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Turks And Caicos Face UK Tax Overhaul

by Phillip Morton, Investors Offshore.com

03 November 2010


Acting Governor of the Turks and Caicos Islands, UK Member of Parliament Mark Capes, has confirmed that the UK government is progressing plans to implement reform of the islands' tax system.

The jurisdiction is currently under the control of UK authorities as a result of allegations of systemic corruption in the previous government. It was recently announced that elections in the territory are to be postponed indefinitely, a decision that has been attacked by neighboring Caribbean Community (CARICOM) states as an attempt by the UK to 'recolonize' the Turks and Caicos islands. Further exacerbating strained ties with islanders, the latest decision by the UK plenipotentiary is likely to be ill-received as a challenge to the islands' fiscal autonomy.

In a statement on October 29, Capes emphasized that the move is necessary while the islands are under the UK's control as the jurisdiction's inadequate fiscal policy, and weakened economy, exposed by the financial crisis, will lead to a significant deficit in 2010/11. Forecasts cited by Capes show a forthcoming shortfall of USD48m, with revenues expected to cover just 60% of projected government spending at USD120m.

The replacement government in the islands has therefore determined that options should be pursued, including tax increases, to “develop a more sustainable revenue base; one that will help to rebuild the territory's public finances and put it on a stable footing for future generations.”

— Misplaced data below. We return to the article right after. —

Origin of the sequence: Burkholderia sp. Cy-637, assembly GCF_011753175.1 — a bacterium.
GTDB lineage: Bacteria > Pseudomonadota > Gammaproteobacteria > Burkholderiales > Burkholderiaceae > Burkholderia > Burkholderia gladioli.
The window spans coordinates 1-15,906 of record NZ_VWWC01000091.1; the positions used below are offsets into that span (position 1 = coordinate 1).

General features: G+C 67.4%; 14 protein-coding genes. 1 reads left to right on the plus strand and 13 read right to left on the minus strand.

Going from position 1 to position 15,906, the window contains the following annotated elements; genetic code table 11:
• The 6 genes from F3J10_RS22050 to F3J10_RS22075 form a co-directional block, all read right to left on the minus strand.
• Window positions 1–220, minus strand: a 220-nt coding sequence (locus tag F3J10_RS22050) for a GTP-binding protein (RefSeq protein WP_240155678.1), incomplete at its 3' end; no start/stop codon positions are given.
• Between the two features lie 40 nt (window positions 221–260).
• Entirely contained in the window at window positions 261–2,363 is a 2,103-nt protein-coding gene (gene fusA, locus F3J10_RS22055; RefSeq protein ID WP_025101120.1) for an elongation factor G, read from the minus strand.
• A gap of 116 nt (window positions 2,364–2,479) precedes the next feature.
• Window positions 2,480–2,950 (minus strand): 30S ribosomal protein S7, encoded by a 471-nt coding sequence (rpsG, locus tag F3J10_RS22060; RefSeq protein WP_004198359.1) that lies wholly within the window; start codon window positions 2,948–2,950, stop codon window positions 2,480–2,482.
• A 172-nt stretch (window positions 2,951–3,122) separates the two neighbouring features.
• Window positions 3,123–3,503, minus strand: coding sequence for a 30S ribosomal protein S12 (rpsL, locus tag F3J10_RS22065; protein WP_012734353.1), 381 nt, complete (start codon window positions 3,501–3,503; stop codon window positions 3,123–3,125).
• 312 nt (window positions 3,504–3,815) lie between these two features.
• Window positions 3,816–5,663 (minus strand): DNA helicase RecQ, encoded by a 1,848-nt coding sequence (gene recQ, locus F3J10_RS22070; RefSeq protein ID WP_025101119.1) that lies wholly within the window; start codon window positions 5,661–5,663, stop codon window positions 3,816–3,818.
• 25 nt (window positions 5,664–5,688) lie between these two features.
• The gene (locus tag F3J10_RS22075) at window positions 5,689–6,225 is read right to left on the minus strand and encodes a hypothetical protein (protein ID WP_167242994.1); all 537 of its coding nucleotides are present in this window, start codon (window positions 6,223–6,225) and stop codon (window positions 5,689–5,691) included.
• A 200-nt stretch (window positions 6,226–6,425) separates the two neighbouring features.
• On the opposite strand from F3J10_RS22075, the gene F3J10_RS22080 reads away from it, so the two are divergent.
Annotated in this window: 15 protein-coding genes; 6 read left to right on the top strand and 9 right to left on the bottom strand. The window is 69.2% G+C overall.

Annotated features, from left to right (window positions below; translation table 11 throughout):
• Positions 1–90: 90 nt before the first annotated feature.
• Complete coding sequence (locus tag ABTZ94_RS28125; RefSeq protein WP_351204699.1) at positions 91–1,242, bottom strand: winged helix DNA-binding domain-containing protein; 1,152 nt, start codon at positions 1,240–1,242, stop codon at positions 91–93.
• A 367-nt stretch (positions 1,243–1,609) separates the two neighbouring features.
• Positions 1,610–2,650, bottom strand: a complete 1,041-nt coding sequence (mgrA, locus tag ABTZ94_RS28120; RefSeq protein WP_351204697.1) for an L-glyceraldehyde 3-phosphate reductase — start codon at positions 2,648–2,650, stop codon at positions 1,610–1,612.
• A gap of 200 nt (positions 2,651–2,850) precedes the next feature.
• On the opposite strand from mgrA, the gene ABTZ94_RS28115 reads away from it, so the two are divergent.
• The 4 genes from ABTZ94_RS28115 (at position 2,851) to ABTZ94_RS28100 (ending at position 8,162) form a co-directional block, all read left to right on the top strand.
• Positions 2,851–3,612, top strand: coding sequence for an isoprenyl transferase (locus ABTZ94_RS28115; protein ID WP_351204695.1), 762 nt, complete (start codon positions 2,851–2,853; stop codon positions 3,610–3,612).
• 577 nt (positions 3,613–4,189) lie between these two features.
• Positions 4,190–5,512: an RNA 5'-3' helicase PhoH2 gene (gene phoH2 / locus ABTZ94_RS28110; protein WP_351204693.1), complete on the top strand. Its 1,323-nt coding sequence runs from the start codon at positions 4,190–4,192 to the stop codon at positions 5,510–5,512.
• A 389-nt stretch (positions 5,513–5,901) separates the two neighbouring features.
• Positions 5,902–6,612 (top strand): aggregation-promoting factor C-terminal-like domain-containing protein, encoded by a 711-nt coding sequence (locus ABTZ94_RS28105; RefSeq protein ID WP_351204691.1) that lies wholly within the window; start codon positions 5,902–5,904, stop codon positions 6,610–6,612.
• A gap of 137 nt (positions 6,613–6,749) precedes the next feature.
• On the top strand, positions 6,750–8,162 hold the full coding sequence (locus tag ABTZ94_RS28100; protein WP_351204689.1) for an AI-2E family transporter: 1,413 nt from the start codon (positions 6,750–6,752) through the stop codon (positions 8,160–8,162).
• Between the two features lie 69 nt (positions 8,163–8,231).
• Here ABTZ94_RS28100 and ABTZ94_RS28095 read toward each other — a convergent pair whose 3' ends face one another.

Capes announced that a review, conducted earlier in 2010 by Professor Roe would form the basis for future decisions on fiscal policy. Capes emphasized that local businesses and professional groups had contributed towards its content. To implement Roe's recommendations, EU-funded revenue consultants are to be imminently drafted in, Capes said.

Capes statement adds that, “a wide range of options for current and potential new revenue sources will be assessed, along with improvements to [the Turks and Caicos Islands'] tax administration system.”

Capes reassured taxpayers that: “Work is at a very early stage; no decisions will be taken without comprehensive modeling of the effect on TCI’s economy and widespread consultation with the public, the business community and Consultative Forum. Any changes to the revenue system will be decided by the Governor in consultation with the Advisory Council.”

According to Roe's recommendations, a value-added tax system is being considered, along with the consolidation of other minor levies.

The Turks and Caicos Islands’ tax regime currently is limited in terms of revenue generation, with levies only falling on a few areas, including: gambling activity and vehicle rentals; import and export duties; and stamp duty on the sale of property. Corporations are exempt from income tax, and there is no sales tax in the islands.

TAGS: individuals | tax | value added tax (VAT) | sales tax | fiscal policy | international financial centres (IFC) | Turks and Caicos Islands | United Kingdom | offshore | gambling | stamp duty

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